[Tagging] Tagging sockets

Paul Allen pla16021 at gmail.com
Wed Jun 26 11:17:03 UTC 2019


On Wed, 26 Jun 2019 at 00:19, Warin <61sundowner at gmail.com> wrote:

Connectors too are not necessary fixed.
> When mapped in OSM they are fixed by the location given. So I see no
> problem with OSM defining the socket/connector as being in a fixed
> location.
>

Don't fixate on "fixed."  In connector terminology, "fixed" means it's
screwed to a wall, or post
while "free" means it's on the end of a cable.   With some car charging
points the car comes with
a cable, one end of which plugs into the car and the other end plugs into a
connector fixed to
the charging point.  With other car charging points the cable is an
intrinsic part of the charging
point and it has a free connector that plugs into the car.  This leads to
confusion if you adopt
the "free connector is called plug" model (as many people do), especially
if the tag is socket=*.

Currents: Installations here do not use connectors that have a higher
> current capacity than the circuit can supply.
> I think that is in the AS wiring rules, and those are legal requirements.
>

Erm, not quite.  The wiring is always rated higher than the breaker/fuse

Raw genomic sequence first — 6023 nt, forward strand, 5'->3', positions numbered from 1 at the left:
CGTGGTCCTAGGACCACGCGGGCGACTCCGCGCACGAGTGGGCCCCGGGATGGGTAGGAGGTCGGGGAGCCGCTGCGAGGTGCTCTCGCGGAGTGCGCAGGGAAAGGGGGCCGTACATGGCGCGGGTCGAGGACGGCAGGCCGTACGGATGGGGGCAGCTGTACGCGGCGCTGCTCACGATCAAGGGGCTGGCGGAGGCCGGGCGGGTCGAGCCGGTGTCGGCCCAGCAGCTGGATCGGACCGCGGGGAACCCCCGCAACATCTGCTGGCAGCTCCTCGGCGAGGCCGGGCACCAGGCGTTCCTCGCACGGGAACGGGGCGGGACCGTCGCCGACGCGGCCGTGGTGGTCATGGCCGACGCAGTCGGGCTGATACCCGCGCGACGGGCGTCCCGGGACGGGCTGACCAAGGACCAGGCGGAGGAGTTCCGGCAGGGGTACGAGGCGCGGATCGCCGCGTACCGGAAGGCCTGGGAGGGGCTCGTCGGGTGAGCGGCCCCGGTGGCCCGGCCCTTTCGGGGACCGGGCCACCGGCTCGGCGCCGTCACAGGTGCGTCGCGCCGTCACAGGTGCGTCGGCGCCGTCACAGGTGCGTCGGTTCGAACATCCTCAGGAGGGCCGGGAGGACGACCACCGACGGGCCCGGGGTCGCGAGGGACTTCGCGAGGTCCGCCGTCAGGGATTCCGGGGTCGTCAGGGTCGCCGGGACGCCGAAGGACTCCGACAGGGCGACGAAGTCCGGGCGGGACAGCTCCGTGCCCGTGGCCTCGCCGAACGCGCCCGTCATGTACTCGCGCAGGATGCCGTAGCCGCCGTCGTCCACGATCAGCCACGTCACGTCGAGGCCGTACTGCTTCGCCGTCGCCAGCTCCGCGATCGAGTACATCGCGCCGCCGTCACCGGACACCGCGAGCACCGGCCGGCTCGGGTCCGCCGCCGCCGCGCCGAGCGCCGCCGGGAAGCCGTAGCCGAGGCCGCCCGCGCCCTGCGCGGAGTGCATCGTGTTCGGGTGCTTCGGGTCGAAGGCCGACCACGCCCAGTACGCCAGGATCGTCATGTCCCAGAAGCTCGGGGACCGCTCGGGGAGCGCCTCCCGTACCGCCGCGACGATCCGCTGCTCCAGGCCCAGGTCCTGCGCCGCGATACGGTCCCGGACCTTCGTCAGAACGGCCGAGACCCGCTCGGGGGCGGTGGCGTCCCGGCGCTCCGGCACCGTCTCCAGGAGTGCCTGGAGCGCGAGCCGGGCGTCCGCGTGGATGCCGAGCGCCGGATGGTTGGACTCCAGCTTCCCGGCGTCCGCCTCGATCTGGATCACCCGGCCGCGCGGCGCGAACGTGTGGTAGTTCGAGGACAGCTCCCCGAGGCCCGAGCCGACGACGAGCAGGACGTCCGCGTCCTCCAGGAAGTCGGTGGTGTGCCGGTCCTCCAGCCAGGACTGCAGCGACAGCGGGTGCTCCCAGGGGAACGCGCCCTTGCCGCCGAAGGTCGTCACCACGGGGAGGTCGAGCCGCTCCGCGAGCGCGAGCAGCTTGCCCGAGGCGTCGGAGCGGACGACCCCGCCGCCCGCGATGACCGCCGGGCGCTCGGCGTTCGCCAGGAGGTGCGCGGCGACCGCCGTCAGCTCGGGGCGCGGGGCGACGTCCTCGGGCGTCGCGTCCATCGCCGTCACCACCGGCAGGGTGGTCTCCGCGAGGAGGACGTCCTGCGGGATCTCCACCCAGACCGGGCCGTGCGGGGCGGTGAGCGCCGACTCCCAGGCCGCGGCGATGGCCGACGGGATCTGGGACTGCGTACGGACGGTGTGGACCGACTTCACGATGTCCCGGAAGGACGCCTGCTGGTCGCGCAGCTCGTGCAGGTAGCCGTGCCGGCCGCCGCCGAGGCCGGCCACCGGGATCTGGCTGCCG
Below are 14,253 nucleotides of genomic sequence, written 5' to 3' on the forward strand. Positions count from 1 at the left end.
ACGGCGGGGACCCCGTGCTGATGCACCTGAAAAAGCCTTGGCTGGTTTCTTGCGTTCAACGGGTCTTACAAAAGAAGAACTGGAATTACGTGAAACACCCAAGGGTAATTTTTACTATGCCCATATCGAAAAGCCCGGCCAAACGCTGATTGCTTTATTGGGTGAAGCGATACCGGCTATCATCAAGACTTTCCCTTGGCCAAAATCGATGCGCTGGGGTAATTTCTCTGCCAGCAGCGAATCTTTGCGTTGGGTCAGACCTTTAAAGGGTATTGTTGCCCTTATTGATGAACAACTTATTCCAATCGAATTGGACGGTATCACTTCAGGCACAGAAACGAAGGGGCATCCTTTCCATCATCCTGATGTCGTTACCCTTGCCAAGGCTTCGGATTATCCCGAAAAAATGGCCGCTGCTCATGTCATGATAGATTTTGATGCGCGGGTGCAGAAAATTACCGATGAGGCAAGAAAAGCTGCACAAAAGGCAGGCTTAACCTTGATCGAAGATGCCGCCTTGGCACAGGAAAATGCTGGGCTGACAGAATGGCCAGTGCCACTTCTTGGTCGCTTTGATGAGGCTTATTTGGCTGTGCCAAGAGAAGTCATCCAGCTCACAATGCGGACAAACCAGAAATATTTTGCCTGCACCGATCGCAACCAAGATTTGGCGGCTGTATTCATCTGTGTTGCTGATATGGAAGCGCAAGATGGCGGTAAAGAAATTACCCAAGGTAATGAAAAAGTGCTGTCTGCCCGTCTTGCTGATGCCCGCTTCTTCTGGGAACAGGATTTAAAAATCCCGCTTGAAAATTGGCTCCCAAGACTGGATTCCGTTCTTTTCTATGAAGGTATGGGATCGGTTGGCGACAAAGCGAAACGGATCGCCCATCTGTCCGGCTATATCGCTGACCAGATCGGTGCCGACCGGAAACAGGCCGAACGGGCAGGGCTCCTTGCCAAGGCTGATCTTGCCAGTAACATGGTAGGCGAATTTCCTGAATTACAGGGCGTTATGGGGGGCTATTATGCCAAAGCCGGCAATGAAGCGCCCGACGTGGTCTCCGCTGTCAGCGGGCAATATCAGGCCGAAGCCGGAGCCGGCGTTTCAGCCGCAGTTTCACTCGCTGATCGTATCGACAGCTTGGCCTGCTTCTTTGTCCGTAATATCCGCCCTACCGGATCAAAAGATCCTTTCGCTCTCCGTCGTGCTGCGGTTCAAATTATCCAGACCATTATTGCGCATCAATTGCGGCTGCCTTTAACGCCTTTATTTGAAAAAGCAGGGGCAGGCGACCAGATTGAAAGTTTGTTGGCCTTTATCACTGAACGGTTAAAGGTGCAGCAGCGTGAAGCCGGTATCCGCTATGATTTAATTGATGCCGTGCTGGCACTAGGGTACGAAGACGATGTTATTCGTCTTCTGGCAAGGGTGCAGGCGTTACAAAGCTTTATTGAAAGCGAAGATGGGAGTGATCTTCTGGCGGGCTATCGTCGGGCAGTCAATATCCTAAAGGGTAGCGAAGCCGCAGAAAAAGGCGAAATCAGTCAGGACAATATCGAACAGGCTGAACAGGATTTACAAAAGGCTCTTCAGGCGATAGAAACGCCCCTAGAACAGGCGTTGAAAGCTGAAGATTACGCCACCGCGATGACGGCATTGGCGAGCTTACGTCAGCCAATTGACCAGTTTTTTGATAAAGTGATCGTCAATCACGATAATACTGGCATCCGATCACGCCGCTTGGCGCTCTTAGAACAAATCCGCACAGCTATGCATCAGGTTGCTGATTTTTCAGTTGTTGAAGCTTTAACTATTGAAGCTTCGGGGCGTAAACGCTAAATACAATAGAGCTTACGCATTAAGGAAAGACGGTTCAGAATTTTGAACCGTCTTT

because the purpose
of the breaker/fuse is to protect the wiring.  It's not to protect the
equipment or even the connector,
it's to stop your house wiring going up in flames.  The equipment may be on
fire.  The connector
may overheat to the point of being damaged (it shouldn't but some
connectors are a tad
shoddy).  But the breaker should trip before the wiring goes up in flames.

As a practical matter, there is no legal reason not to fit a lower-value
breaker/fuse than the wiring
and connector can handle.  As somebody else remarked on the thread, it's
common in his/her
part of the world for camp sites to fit lower-value breakers than the
wiring and connector can
handle.  And it's entirely possible the wiring is rated lower than the
connector can handle, as
long as the breaker is of low enough value to protect the wiring (not good
practise, but it can
happen if people are trying to do things on the cheap).

-- 
Paul
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